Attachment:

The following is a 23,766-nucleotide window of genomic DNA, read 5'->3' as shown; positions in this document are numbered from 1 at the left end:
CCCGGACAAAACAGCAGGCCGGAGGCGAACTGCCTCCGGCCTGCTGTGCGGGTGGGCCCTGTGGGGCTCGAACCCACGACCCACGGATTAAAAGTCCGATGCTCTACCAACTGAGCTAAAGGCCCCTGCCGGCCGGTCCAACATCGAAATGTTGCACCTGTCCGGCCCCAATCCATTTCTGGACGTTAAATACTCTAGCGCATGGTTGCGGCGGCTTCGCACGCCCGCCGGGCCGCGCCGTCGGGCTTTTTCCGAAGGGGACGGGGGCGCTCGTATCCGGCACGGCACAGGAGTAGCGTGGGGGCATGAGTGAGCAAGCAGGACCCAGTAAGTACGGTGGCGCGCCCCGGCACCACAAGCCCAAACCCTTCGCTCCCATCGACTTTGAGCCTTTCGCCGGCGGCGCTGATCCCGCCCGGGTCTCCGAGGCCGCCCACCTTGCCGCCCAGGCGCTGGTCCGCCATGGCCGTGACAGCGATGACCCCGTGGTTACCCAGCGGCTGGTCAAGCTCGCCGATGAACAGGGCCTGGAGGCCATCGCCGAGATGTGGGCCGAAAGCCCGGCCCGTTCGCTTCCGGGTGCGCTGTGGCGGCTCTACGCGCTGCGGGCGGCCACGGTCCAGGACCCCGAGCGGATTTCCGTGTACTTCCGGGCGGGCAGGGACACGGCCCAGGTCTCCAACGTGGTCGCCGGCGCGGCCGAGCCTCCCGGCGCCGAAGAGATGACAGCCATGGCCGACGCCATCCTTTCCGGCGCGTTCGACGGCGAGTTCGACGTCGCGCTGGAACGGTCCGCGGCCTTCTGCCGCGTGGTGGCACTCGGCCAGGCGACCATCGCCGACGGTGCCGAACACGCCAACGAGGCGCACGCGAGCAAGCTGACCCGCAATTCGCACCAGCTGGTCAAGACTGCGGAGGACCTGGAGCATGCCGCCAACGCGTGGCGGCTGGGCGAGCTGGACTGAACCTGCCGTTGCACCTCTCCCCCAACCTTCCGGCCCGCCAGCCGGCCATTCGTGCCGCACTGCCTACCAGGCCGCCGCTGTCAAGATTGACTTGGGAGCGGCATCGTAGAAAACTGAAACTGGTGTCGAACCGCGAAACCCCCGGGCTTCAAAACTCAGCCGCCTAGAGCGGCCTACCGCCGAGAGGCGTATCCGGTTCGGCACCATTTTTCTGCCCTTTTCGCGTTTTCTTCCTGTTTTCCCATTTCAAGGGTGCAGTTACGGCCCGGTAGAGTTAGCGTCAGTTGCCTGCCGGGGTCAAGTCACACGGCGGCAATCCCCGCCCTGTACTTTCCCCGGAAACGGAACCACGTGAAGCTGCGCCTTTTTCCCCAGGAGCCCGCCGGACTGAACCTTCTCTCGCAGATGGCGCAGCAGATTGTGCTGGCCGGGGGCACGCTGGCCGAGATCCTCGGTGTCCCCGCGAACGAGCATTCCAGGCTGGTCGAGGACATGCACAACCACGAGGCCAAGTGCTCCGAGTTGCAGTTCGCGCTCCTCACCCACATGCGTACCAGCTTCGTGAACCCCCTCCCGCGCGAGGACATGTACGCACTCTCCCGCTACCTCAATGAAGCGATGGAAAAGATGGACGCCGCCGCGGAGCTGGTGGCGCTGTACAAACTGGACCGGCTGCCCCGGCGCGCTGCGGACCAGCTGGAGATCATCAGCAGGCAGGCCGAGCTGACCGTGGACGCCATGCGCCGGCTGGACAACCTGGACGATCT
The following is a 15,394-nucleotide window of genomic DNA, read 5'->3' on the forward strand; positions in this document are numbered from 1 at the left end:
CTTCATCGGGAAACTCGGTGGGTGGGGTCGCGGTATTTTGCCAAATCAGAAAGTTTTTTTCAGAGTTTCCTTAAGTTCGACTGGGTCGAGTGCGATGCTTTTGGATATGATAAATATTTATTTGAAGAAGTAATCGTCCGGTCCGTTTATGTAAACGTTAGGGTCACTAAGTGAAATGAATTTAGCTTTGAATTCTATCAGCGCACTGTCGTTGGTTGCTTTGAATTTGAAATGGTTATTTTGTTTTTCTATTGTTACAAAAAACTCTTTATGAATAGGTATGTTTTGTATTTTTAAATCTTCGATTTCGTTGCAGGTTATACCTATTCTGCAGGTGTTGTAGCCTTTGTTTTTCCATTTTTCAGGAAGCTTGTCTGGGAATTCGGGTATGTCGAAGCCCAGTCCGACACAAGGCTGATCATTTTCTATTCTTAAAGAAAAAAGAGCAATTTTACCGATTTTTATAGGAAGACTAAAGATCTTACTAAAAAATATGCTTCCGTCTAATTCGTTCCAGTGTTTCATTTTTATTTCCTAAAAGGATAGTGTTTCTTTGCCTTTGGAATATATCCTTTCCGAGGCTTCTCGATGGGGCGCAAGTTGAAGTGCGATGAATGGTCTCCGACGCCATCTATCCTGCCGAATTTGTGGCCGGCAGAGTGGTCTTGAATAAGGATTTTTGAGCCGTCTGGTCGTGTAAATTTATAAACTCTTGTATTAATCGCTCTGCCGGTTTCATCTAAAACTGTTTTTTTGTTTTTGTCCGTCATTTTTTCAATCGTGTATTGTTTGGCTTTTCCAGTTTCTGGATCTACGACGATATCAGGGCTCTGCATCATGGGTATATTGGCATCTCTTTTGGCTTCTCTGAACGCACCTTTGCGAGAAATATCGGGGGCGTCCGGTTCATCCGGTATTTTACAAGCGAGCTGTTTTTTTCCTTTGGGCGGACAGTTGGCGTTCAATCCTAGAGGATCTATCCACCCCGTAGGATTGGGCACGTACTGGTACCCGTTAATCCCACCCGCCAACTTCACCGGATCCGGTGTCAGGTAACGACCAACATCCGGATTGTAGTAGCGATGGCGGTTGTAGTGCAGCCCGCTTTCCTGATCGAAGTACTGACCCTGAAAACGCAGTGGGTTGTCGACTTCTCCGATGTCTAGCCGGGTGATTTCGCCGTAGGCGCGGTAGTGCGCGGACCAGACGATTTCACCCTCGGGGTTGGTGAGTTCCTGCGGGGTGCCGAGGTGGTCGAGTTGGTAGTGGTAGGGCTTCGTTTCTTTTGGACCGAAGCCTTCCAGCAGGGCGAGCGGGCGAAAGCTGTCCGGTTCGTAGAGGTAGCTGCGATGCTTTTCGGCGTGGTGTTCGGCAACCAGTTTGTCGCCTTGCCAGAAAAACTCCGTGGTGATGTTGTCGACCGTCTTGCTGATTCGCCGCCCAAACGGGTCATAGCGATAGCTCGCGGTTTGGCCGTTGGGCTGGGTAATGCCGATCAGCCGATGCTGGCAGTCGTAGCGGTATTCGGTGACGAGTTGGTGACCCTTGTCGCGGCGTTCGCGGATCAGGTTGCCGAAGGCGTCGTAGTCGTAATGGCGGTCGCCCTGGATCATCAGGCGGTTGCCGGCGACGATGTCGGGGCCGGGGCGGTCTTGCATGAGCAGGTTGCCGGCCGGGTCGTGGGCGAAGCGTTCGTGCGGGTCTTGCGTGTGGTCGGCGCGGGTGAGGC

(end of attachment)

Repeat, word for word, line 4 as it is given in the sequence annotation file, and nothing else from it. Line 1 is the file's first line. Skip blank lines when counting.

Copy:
CTTCATCGGGAAACTCGGTGGGTGGGGTCGCGGTATTTTGCCAAATCAGAAAGTTTTTTTCAGAGTTTCCTTAAGTTCGACTGGGTCGAGTGCGATGCTTTTGGATATGATAAATATTTATTTGAAGAAGTAATCGTCCGGTCCGTTTATGTAAACGTTAGGGTCACTAAGTGAAATGAATTTAGCTTTGAATTCTATCAGCGCACTGTCGTTGGTTGCTTTGAATTTGAAATGGTTATTTTGTTTTTCTATTGTTACAAAAAACTCTTTATGAATAGGTATGTTTTGTATTTTTAAATCTTCGATTTCGTTGCAGGTTATACCTATTCTGCAGGTGTTGTAGCCTTTGTTTTTCCATTTTTCAGGAAGCTTGTCTGGGAATTCGGGTATGTCGAAGCCCAGTCCGACACAAGGCTGATCATTTTCTATTCTTAAAGAAAAAAGAGCAATTTTACCGATTTTTATAGGAAGACTAAAGATCTTACTAAAAAATATGCTTCCGTCTAATTCGTTCCAGTGTTTCATTTTTATTTCCTAAAAGGATAGTGTTTCTTTGCCTTTGGAATATATCCTTTCCGAGGCTTCTCGATGGGGCGCAAGTTGAAGTGCGATGAATGGTCTCCGACGCCATCTATCCTGCCGAATTTGTGGCCGGCAGAGTGGTCTTGAATAAGGATTTTTGAGCCGTCTGGTCGTGTAAATTTATAAACTCTTGTATTAATCGCTCTGCCGGTTTCATCTAAAACTGTTTTTTTGTTTTTGTCCGTCATTTTTTCAATCGTGTATTGTTTGGCTTTTCCAGTTTCTGGATCTACGACGATATCAGGGCTCTGCATCATGGGTATATTGGCATCTCTTTTGGCTTCTCTGAACGCACCTTTGCGAGAAATATCGGGGGCGTCCGGTTCATCCGGTATTTTACAAGCGAGCTGTTTTTTTCCTTTGGGCGGACAGTTGGCGTTCAATCCTAGAGGATCTATCCACCCCGTAGGATTGGGCACGTACTGGTACCCGTTAATCCCACCCGCCAACTTCACCGGATCCGGTGTCAGGTAACGACCAACATCCGGATTGTAGTAGCGATGGCGGTTGTAGTGCAGCCCGCTTTCCTGATCGAAGTACTGACCCTGAAAACGCAGTGGGTTGTCGACTTCTCCGATGTCTAGCCGGGTGATTTCGCCGTAGGCGCGGTAGTGCGCGGACCAGACGATTTCACCCTCGGGGTTGGTGAGTTCCTGCGGGGTGCCGAGGTGGTCGAGTTGGTAGTGGTAGGGCTTCGTTTCTTTTGGACCGAAGCCTTCCAGCAGGGCGAGCGGGCGAAAGCTGTCCGGTTCGTAGAGGTAGCTGCGATGCTTTTCGGCGTGGTGTTCGGCAACCAGTTTGTCGCCTTGCCAGAAAAACTCCGTGGTGATGTTGTCGACCGTCTTGCTGATTCGCCGCCCAAACGGGTCATAGCGATAGCTCGCGGTTTGGCCGTTGGGCTGGGTAATGCCGATCAGCCGATGCTGGCAGTCGTAGCGGTATTCGGTGACGAGTTGGTGACCCTTGTCGCGGCGTTCGCGGATCAGGTTGCCGAAGGCGTCGTAGTCGTAATGGCGGTCGCCCTGGATCATCAGGCGGTTGCCGGCGACGATGTCGGGGCCGGGGCGGTCTTGCATGAGCAGGTTGCCGGCCGGGTCGTGGGCGAAGCGTTCGTGCGGGTCTTGCGTGTGGTCGGCGCGGGTGAGGC